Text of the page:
I have dreams of creating a modern microcomputer. A computer for the hacker masses, inexpensive with modest specifications and simple design, with ample parallel and serial IO. Something that puts you close to the metal with few distractions and limited complexity, like an arduino but interactive and self-contained. Like what the Raspberry Pi was meant to be, but without binary blobs and complicated operating systems.
Is that an idea that appeals to anyone else? Whenever I think about it, I feel all warm and fuzzy inside. I know some of it is nostalgia, but I also think there is a lot to be said for the creativity and inspiration that arises from working in simple constrained systems.
That said, I agree that a simple and constrained environment can be great for learning and creativity. This is one of the reasons I'm currently writing a Logo interpreter reminiscent of ones I used as a kid in the 80's, using an Apple Logo II manual as a guide. Hopefully I can get my almost six year old daughter interested in playing with it!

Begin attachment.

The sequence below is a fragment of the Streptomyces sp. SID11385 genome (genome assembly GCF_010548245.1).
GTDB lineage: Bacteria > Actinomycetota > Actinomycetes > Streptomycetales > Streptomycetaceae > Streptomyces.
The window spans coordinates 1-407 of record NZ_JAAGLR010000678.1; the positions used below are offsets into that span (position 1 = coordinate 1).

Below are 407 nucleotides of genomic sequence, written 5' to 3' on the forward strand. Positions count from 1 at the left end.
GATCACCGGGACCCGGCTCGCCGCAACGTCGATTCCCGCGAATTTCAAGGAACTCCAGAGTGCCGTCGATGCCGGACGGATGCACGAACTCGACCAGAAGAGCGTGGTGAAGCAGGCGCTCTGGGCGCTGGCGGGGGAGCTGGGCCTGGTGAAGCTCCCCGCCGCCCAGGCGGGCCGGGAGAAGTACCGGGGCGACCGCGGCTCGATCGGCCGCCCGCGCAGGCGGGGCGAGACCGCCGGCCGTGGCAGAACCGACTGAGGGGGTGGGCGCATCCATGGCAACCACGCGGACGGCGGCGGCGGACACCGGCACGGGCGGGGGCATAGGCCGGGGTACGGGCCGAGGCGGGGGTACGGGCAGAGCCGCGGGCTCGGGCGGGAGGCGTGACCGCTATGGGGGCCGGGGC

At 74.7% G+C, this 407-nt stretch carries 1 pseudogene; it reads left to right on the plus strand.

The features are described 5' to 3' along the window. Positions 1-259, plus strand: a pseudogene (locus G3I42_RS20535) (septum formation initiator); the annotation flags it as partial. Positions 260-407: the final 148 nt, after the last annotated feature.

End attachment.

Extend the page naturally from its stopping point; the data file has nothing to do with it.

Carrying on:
Plus, just because it's written in Go I don't think an application should have extra "go's" in it's name!
I wonder if the kids a few years behind me say things like "they stopped using floppies right before I started" or "I never did see a dot-matrix printer actually print".
I also wish there was a simple micro out there. I still have an old senior design project sitting in a drawer at Tampa Hackerspace. It's a Jeopardy style quiz show buzzer system built from a Z80 (old even when we used it), I think a 8255 (because I had a pile of them), a little TTL glue, a EPROM with a few hundred lines of hand-assembled code, no RAM, and a 555 timer for a clock. The clock is so slow that we also used it for the audio for the buzzer. It's been a fun board to haul out and throw on a logic analyzer to show people. Can't probe the address bus on an ARM or Atmel. But kids today probably look at that like I used to look at tube testers.
 - http://science.slc.edu/~jmarshall/courses/2003/spring/cs10/l...
For what it's worth, the guy in the video seems to sell clone kits. The kit and assembled version are the same price as the original assembled machine, $621 (though the replicas have a lot of additional stuff thrown in). Not exactly a cheap, but if you really want one, you can get one.